6. Priestly order: it had to be fulfilled after study in seminaries. Celibacy was made a vow for priests. Compulsory jurisdiction was established for officials: the pastor had to reside in his parish, the bishop in his diocese, etc.
  7. Church language: it was compulsorily Latin , used in religious services.
  8. Control of reading of the faithful: the Institution of the Index was created to point out the prohibited books for being harmful to Catholics and the church itself.

Basic points of the Counter-Reformation

  • Organized the discipline of the clergy: Priests should study and train in seminaries. They could not be priests before the age of 25, nor bishops before the age of 30.
  • Establishment of Catholic beliefs could have a dual origin: The sacred scriptures (Bible) or the traditions transmitted by the Catholic Church; only thus was the interpretation of the Bible authorized. They maintained the principles of image worship, such as that of the Virgin Mary .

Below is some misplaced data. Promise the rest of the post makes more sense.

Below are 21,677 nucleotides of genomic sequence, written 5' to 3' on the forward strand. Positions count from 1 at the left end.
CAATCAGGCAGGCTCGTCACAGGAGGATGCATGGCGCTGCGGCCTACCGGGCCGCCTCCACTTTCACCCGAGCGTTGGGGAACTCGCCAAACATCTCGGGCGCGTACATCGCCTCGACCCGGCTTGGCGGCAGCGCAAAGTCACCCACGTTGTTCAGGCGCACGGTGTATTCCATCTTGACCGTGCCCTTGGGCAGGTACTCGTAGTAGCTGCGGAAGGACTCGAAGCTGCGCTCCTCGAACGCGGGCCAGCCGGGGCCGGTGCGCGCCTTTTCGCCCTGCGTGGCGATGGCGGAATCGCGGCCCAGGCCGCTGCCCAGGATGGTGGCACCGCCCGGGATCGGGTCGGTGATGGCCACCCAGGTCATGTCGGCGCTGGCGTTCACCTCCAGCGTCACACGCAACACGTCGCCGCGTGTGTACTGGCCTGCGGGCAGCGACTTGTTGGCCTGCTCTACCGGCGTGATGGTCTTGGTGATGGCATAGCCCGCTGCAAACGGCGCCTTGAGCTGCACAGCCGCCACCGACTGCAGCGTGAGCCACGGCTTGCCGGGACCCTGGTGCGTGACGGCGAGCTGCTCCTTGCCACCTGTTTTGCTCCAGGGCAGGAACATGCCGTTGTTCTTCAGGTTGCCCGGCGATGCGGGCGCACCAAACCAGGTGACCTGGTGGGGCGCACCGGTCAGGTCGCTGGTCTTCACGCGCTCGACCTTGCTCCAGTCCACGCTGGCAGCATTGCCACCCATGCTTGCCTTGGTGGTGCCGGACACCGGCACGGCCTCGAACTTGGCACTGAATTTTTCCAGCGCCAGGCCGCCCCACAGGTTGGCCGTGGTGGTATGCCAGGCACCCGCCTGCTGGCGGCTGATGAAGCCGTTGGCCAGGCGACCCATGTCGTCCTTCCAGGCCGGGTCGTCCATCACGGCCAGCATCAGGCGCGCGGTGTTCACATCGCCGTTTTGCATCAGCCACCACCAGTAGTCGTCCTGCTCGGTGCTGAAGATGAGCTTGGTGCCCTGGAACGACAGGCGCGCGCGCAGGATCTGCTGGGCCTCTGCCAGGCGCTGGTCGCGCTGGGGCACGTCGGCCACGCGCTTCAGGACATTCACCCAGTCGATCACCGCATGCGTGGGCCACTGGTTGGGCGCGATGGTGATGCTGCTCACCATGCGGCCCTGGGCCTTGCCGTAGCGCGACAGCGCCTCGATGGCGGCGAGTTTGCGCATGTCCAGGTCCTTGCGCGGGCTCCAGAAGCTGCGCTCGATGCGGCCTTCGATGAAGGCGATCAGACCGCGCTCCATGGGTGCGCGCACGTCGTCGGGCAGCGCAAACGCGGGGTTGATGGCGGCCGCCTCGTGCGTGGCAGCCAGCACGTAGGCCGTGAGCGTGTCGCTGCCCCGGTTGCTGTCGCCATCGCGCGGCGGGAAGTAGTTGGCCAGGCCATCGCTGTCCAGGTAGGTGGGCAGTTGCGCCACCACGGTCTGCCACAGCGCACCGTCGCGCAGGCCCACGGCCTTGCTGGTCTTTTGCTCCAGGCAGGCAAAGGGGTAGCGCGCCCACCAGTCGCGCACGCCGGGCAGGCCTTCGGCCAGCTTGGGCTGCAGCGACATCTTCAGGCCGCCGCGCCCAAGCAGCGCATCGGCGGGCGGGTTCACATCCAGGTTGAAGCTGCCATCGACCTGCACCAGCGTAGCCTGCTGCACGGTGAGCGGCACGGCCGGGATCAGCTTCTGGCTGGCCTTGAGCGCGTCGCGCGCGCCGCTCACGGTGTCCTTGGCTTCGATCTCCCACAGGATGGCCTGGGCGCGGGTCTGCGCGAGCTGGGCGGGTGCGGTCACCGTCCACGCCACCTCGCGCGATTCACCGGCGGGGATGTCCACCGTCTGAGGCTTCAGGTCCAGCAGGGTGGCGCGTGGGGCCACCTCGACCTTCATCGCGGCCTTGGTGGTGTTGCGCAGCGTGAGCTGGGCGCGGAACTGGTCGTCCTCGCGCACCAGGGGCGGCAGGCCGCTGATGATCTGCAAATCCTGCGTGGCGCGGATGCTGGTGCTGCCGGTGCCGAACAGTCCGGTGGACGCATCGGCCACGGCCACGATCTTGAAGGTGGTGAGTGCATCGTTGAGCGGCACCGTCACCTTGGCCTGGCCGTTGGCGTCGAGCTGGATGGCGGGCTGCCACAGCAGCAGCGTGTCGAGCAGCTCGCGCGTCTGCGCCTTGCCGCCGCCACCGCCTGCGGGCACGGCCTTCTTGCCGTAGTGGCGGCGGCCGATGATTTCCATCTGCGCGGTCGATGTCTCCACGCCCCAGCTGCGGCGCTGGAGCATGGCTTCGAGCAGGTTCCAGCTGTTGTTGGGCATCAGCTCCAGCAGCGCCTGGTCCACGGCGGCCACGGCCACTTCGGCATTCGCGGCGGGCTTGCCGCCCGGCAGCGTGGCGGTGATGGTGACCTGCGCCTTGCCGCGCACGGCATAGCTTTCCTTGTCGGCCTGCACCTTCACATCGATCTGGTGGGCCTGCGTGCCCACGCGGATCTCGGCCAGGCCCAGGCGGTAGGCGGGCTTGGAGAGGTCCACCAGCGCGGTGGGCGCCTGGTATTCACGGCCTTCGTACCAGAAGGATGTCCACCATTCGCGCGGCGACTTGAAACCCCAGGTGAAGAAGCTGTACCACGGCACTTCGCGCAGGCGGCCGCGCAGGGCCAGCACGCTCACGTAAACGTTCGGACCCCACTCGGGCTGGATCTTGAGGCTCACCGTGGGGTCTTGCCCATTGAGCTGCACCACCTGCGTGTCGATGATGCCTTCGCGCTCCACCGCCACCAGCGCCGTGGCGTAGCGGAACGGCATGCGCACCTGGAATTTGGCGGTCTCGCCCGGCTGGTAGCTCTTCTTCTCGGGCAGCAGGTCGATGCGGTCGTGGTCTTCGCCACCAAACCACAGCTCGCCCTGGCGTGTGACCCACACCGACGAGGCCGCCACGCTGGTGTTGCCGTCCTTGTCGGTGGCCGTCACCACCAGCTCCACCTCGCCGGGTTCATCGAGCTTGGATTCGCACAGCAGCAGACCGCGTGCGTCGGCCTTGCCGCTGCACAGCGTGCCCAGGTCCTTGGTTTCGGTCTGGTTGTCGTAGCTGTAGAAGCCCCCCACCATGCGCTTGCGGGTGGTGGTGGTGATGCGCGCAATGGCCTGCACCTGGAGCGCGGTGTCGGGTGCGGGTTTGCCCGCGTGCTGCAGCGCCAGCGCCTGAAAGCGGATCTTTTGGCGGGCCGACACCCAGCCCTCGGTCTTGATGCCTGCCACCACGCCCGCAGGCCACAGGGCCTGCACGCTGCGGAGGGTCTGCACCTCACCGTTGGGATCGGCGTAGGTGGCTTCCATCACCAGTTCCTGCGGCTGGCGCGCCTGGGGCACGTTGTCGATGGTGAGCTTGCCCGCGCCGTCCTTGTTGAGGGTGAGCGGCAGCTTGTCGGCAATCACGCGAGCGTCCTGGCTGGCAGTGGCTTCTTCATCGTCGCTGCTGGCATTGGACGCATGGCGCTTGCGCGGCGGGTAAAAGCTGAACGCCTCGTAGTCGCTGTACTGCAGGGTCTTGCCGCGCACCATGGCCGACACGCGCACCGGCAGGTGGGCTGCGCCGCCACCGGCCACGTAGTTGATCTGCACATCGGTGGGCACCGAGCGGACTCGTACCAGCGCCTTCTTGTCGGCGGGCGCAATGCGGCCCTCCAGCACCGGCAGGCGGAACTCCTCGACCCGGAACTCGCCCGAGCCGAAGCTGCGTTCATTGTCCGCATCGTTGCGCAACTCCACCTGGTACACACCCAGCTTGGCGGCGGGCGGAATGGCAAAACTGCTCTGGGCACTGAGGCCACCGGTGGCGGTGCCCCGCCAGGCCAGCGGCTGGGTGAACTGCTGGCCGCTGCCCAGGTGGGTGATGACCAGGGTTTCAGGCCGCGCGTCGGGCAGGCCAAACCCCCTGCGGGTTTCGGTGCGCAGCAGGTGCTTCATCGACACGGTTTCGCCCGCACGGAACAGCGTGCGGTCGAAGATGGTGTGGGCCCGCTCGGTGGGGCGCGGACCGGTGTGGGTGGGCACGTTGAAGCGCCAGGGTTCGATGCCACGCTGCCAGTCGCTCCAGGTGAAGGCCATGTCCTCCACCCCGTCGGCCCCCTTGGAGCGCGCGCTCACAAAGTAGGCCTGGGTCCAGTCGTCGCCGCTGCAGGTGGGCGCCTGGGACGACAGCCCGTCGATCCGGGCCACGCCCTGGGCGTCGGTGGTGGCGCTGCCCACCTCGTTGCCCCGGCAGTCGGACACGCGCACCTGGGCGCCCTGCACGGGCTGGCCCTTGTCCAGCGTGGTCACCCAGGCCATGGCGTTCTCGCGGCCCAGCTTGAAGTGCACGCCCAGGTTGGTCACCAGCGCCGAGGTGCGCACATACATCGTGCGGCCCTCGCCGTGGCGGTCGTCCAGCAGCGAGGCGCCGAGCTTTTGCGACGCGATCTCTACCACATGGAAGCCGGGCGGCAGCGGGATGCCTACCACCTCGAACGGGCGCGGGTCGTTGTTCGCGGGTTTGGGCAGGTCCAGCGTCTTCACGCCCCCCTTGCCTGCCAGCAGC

• They reaffirmed the infallibility of the Pope and the dogma of Transubstantiation

Consequences of the Counter-Reformation

  • Europe was divided into two great sectors of Christian faith: Catholics and Protestants or Reformists; these in diverse sects, among which the main ones were Lutheranism , Calvinism and Anglicanism .
  • The Catholic Church, for its part, despite the fact that it lost part of the controlled field in Europe, reorganized in its discipline with the counter-reform movement, avoiding later catastrophes.